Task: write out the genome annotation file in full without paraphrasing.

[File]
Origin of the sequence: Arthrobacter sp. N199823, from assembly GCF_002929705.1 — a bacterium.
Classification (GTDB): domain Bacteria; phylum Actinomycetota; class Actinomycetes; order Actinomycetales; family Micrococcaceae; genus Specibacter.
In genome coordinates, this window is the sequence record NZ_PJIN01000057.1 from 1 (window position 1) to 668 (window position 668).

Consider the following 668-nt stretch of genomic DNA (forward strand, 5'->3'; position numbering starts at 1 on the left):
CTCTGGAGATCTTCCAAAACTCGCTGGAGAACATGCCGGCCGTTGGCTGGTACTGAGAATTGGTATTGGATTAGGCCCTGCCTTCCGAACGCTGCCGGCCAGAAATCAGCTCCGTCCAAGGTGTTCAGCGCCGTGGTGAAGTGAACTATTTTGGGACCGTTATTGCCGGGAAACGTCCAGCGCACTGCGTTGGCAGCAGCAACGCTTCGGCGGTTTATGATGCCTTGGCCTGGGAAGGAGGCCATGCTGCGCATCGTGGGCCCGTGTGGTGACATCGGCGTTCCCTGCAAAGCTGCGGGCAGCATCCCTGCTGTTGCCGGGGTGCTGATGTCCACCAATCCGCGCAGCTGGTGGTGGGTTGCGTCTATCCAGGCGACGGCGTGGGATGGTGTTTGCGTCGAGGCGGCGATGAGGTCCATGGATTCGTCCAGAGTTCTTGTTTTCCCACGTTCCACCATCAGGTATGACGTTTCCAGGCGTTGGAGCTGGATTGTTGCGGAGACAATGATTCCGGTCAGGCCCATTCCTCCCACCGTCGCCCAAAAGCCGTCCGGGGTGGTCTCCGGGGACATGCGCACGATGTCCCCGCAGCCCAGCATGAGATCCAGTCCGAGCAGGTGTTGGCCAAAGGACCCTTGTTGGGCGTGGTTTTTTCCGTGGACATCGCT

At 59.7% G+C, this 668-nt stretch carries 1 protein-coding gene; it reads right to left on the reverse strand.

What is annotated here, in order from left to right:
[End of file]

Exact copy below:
Origin of the sequence: Arthrobacter sp. N199823, from assembly GCF_002929705.1 — a bacterium.
Classification (GTDB): domain Bacteria; phylum Actinomycetota; class Actinomycetes; order Actinomycetales; family Micrococcaceae; genus Specibacter.
In genome coordinates, this window is the sequence record NZ_PJIN01000057.1 from 1 (window position 1) to 668 (window position 668).

Consider the following 668-nt stretch of genomic DNA (forward strand, 5'->3'; position numbering starts at 1 on the left):
CTCTGGAGATCTTCCAAAACTCGCTGGAGAACATGCCGGCCGTTGGCTGGTACTGAGAATTGGTATTGGATTAGGCCCTGCCTTCCGAACGCTGCCGGCCAGAAATCAGCTCCGTCCAAGGTGTTCAGCGCCGTGGTGAAGTGAACTATTTTGGGACCGTTATTGCCGGGAAACGTCCAGCGCACTGCGTTGGCAGCAGCAACGCTTCGGCGGTTTATGATGCCTTGGCCTGGGAAGGAGGCCATGCTGCGCATCGTGGGCCCGTGTGGTGACATCGGCGTTCCCTGCAAAGCTGCGGGCAGCATCCCTGCTGTTGCCGGGGTGCTGATGTCCACCAATCCGCGCAGCTGGTGGTGGGTTGCGTCTATCCAGGCGACGGCGTGGGATGGTGTTTGCGTCGAGGCGGCGATGAGGTCCATGGATTCGTCCAGAGTTCTTGTTTTCCCACGTTCCACCATCAGGTATGACGTTTCCAGGCGTTGGAGCTGGATTGTTGCGGAGACAATGATTCCGGTCAGGCCCATTCCTCCCACCGTCGCCCAAAAGCCGTCCGGGGTGGTCTCCGGGGACATGCGCACGATGTCCCCGCAGCCCAGCATGAGATCCAGTCCGAGCAGGTGTTGGCCAAAGGACCCTTGTTGGGCGTGGTTTTTTCCGTGGACATCGCT

At 59.7% G+C, this 668-nt stretch carries 1 protein-coding gene; it reads right to left on the reverse strand.

What is annotated here, in order from left to right: